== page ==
O: Tied in with the previous question: there is a belief among many commentators that the west in particular is suffering from a skills shortage. Does this match up with your experience and do you feel that the political regimes in the west are doing enough to address this?
NJ: We see great candidates from around the world and hiring the best is what we are focussing on, no matter where they are. It is a global pool and diversity in all dimensions makes for better companies and better products. We do see the pools in the west decreasing relative to some other countries and have been vocal about the need to produce more graduates in mathematics, science, medicine and engineering.
O: What are your ambitions for the next couple of years?
NJ: To be a participant in the transformation to the cloud for customers and products, and in the formulation and definition of the next transformation, through constructive disruption; to continue to grow great technical leaders, globally; and to be a great partner and parent as my daughters transition in their lives.
O: Finally, what are your secrets for CTO success?
NJ: I’ll go back to the three pillars of strategy, quality and people: are we doing the right things? Are we doing them well? Do we have the right people to do it? Some key behaviours though are about: staying current and hands-on (yes I am running Windows8 on my own mission-critical laptop, and yes I did the installation myself. How else are you going to learn?); listening, to everyone, synthesising and pattern matching; formulating and being visible with an opinion; having the courage to drive.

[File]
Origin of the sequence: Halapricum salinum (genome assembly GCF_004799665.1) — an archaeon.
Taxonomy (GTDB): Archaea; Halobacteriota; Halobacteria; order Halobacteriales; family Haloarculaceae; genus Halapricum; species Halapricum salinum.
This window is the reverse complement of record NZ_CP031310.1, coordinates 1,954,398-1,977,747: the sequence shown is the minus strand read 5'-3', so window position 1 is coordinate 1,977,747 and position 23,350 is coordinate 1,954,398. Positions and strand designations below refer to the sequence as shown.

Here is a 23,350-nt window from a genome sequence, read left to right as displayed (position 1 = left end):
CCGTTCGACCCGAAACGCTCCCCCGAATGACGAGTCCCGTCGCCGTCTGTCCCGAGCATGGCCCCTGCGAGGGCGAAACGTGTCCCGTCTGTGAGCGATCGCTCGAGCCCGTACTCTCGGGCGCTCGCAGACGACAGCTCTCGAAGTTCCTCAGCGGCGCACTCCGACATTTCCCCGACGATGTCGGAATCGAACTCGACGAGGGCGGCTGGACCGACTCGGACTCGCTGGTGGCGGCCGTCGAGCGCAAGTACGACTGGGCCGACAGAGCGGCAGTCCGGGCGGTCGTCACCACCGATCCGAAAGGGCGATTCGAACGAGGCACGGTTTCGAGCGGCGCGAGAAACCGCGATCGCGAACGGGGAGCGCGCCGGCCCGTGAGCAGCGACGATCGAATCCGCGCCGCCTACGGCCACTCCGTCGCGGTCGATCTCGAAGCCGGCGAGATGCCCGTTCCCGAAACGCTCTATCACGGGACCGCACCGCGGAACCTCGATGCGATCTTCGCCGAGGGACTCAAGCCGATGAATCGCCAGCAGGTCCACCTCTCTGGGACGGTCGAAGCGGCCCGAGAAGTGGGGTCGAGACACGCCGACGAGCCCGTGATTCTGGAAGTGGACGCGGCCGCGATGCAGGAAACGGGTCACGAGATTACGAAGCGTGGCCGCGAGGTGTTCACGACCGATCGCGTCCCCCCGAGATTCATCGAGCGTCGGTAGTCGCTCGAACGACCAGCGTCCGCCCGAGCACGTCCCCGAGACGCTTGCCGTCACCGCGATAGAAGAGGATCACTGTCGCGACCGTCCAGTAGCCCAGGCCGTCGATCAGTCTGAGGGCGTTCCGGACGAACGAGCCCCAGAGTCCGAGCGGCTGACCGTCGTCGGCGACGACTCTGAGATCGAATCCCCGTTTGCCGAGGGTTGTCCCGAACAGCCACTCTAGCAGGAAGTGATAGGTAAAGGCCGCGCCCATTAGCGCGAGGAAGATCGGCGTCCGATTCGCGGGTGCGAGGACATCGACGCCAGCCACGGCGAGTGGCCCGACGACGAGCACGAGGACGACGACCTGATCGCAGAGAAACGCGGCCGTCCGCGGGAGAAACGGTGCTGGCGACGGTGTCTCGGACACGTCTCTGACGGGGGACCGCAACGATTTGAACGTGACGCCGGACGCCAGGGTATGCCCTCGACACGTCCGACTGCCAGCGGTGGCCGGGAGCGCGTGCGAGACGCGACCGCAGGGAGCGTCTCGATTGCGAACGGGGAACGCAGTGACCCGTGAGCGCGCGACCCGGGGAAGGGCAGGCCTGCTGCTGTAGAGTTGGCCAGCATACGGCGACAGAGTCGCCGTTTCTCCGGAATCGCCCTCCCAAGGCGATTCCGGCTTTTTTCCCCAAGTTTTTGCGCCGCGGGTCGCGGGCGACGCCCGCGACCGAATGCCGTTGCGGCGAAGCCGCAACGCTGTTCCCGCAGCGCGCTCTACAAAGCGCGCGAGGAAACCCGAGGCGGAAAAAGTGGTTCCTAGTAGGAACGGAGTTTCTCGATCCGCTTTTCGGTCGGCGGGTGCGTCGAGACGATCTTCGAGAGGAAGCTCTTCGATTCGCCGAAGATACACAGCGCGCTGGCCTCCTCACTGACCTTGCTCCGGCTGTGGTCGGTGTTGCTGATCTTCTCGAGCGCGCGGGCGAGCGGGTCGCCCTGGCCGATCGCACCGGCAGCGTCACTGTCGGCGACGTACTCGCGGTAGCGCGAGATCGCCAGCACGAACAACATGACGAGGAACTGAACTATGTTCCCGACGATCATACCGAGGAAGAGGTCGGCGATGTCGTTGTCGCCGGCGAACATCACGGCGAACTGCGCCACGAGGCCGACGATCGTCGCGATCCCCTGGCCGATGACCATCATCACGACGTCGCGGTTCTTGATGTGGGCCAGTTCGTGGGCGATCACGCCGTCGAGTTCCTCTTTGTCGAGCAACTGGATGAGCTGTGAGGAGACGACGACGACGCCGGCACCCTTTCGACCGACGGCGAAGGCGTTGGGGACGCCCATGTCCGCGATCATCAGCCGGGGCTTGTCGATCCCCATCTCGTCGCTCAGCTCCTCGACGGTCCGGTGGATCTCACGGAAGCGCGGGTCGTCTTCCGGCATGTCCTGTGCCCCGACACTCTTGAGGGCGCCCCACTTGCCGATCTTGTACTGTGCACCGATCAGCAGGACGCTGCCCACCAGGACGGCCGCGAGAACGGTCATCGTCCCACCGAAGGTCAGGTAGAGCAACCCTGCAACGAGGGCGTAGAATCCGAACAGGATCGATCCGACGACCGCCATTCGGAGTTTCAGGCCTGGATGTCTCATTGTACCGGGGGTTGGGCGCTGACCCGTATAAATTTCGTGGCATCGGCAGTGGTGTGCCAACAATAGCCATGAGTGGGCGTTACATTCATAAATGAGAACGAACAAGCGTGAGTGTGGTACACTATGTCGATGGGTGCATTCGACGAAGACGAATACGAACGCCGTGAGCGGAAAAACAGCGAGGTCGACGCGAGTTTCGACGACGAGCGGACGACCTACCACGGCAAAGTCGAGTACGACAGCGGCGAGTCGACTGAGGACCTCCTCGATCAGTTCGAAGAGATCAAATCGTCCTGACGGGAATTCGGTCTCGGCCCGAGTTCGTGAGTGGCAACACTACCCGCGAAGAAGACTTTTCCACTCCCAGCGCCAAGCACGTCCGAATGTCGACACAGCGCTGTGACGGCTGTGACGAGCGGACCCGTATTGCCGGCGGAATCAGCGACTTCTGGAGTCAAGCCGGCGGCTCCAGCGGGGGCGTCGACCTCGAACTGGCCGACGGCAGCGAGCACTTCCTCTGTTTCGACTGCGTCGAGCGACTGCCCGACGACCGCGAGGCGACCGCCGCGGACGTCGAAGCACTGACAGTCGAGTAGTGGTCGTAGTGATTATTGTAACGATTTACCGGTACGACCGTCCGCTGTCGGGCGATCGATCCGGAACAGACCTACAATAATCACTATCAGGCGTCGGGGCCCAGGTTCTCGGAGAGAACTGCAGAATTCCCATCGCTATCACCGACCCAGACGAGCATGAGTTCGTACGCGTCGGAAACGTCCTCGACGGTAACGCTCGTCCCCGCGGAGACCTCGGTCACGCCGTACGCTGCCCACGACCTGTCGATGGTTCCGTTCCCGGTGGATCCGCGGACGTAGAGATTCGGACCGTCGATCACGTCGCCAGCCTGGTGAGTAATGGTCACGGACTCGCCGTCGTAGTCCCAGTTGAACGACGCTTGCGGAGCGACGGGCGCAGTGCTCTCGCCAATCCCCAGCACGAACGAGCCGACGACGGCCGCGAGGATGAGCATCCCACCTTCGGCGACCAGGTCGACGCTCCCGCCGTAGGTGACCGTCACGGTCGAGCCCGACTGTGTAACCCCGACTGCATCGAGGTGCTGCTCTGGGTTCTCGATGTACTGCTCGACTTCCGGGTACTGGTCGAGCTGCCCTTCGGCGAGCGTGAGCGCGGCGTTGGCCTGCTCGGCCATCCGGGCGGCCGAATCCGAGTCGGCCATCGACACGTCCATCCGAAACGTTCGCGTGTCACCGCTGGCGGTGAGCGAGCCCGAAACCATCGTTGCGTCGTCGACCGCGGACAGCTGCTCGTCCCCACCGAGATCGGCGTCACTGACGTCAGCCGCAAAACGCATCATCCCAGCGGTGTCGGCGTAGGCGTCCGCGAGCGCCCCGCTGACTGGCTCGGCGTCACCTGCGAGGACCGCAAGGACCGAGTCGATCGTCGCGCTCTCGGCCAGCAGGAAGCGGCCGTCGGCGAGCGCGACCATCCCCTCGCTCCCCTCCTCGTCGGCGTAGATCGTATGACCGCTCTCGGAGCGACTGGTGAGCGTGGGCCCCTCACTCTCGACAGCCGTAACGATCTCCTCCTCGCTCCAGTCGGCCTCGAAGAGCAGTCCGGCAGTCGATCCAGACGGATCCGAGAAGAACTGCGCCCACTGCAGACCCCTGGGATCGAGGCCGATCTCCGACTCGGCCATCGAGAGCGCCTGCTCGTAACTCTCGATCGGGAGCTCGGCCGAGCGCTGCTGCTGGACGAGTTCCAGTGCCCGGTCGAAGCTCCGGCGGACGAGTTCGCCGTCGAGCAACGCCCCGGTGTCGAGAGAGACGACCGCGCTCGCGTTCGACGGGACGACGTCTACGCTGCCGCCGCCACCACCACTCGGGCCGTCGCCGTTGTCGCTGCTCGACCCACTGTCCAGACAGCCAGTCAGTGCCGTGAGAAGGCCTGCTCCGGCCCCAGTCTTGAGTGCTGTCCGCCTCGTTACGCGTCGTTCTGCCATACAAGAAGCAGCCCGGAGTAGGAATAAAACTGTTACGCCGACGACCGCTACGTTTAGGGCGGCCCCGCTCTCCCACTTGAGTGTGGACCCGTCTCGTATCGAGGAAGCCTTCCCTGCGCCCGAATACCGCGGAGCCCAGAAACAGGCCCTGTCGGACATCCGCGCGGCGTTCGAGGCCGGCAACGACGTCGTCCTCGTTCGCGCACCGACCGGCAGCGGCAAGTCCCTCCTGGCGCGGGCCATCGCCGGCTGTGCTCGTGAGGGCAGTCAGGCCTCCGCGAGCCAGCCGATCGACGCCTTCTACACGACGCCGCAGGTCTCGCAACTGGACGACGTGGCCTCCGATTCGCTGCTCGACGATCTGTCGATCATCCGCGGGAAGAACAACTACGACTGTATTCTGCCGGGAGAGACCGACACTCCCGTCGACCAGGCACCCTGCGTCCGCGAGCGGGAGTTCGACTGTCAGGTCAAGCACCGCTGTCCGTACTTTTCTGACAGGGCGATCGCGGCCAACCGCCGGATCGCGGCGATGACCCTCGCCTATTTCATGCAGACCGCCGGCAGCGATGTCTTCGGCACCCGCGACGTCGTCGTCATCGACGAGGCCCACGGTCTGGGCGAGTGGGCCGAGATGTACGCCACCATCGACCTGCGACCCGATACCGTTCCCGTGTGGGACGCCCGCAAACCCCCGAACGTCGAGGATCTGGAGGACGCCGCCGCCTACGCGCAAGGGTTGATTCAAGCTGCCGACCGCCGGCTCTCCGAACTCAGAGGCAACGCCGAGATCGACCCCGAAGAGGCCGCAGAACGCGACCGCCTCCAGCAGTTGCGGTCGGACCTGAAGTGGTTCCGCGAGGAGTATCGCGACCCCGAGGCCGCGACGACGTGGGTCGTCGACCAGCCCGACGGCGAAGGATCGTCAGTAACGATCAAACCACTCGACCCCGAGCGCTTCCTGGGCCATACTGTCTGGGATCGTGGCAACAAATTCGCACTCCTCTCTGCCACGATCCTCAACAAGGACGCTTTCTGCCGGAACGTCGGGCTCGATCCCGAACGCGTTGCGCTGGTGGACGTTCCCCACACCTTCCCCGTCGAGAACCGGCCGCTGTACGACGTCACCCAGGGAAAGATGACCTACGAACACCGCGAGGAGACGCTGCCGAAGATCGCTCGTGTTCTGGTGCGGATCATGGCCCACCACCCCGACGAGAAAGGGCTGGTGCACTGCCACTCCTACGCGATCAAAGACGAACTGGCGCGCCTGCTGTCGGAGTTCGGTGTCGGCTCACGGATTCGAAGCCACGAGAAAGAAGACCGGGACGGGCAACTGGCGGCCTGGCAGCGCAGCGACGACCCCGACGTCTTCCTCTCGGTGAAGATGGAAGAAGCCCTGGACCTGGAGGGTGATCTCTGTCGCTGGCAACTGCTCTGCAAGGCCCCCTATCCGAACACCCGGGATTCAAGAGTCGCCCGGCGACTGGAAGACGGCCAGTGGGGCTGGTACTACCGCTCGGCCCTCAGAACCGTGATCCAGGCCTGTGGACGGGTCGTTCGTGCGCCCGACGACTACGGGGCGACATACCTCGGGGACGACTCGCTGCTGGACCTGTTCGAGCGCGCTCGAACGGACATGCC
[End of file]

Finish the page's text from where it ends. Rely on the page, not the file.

A quick note on architecture which I drive as well – and I think this is one of the most important tasks of a CTO: driving great architectures that are durable. Many of the systems in use today have had a very short half-life. Durability and sustainability are some of the next frontiers of system architecture.
Architecture is part art, part science and the balance between them; architecture is about simplicity. Architecture is a language used to describe a system and a tool to help make decisions and trade offs. It is the wisdom of experience predicting uncertainty. Architecture is visual simplicity as a reflection of a complex problem.